The Independent Weekly
April 4, 2007
GOOD FRIDAY is a day of fasting and penance. It’s the day Jesus died on the cross, the darkest day on the Catholic calendar, followed by Easter Sunday, the brightest morning. Many Catholics in Louisiana pray the Way of the Cross, walking the 14 stations depicting events in the Passion of Christ and attend liturgical services with readings from the Gospel of John.
Cajuns, however, don’t like to go hungry. Catholic canon holds that one meal on Good Friday is acceptable. The folks of Catahoula, a small fishing community in the rim of the Atchafalaya Basin, have followed a tradition handed down from medieval France that combines the breaking of the fast with a party. In Catahoula, Good Friday is synonymous with Pie Day.
“It started out in France as Jour de Tarte,” Mary Guirard says. “Probably mid-12th century,” adds her ex-husband Greg Guirard. Greg continues to live on the family land in Catahoula, and Mary lives in St. Martinville. The ritual of Pie Day, however, brings them back together every year.
Leona “Tootie” Martin Guirard established an ongoing Pie Day
at her house in Catahoula.
(photo by Greg Guirard)
Greg’s mother, Leona “Tootie” Martin Guirard, a Catahoula schoolteacher, picked up the local tradition after the family moved there in 1939. “Good Friday being such a holy day, they didn’t cook on that day,” Mary says. “On Thursday it was tradition to make a sweet dough pie with custard filling, or if Easter was late enough, blackberry. And they would make a tomato pie with a crust for something salty.”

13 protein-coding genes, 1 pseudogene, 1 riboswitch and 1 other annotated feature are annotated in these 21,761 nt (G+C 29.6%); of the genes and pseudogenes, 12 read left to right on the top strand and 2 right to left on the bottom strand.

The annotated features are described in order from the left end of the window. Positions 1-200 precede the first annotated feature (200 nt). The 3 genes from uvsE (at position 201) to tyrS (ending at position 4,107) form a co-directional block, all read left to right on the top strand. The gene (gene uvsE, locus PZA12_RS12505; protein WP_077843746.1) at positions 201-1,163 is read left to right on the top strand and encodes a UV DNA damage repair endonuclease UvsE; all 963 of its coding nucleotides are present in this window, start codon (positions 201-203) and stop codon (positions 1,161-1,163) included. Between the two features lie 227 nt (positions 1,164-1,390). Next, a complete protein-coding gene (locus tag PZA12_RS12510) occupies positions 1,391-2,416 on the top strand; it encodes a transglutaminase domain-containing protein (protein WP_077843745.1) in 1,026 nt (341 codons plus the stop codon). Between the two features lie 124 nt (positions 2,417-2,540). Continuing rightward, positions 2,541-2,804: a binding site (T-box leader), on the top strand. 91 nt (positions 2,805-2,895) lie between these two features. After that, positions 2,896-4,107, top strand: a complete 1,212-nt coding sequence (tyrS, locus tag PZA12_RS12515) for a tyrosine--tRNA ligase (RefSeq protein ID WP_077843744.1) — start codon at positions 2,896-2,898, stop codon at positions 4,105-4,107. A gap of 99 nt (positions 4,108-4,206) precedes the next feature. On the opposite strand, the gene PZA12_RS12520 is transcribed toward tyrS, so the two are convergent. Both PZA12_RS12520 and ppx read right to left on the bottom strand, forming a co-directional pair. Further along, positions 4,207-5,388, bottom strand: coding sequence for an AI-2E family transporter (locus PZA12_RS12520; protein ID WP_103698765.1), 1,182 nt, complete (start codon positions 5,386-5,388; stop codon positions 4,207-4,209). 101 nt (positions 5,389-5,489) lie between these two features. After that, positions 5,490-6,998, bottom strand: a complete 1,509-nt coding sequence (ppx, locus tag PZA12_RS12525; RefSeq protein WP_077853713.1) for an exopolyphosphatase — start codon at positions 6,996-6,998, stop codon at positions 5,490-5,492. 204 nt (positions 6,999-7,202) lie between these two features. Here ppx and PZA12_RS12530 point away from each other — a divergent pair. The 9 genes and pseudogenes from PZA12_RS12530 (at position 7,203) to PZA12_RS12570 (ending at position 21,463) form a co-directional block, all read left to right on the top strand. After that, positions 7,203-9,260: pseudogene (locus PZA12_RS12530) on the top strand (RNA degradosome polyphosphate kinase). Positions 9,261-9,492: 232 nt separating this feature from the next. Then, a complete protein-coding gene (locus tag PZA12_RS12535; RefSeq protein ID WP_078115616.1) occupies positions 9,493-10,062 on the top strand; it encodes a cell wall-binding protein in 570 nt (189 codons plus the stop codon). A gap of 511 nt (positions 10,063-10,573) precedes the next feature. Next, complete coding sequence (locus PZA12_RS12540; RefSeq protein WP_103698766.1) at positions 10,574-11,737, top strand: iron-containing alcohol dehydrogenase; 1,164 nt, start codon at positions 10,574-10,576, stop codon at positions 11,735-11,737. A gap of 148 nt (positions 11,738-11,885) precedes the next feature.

Morning was for fasting and praying. Then the residents would go from house to house to visit their relatives and eat pie. One meal. Only pie.
“My mama really loved pies,” Greg sys. “She got everybody to come and bring a homemade pie.”
On Good Friday morning, Tootie woke her children early. “We had to suffer,” Greg says. “No coffee, no milk, no water.”
Tootie Guirard is also responsible for the outdoor Stations of the Cross that hang in ancient live oak trees along the road from St. Martinville to Catahoula. Early on, there was no church in Catahoula, and residents had to travel to St. Martin de Tours in St. Martinville. Tootie had her cousin, artist Clelie Hutchins, paint wooden depictions of the Passion, which were nailed up in trees making the trip back a holy pilgrimage.
“When Tootie started having pie day, she included the Way of the Cross. The last station is in front of St. Rita’s church in Catahoula,”Mary says. “They would end up at the church. The priest would go to Tootie’s; she’d have him bless the pies, and then he would stay for Pie Day. Father Dion came to Pie Day, and then Father Frank. Then Father Columban condemned Pie Day. He said it was sacrilege to eat pies on Good Friday. He even put it in his sermon.”
The tradition, once celebrated all over the village, has begun to die out in Catahoula.
“Pie Day isn’t so popular any more,” Greg concedes. “What happens here, people who see everybody only on pie day gather. And the pies have gotten a lot more fancy.”
“We’ve had just about every kind of pie,” says Mary. “Crawfish, oyster, mushroom, spinach, sweet potato, key lime, lemon meringue, blueberry. No meat, that’s the rule. Pat Rickles [UL English and Folklore professor] always brings the strawberry pie.”
“We wind up with so many pies, the rule is when you leave, you leave with a pie,” Greg notes. “Some people get away with store-bought pies. They’ll probably go straight to hell.”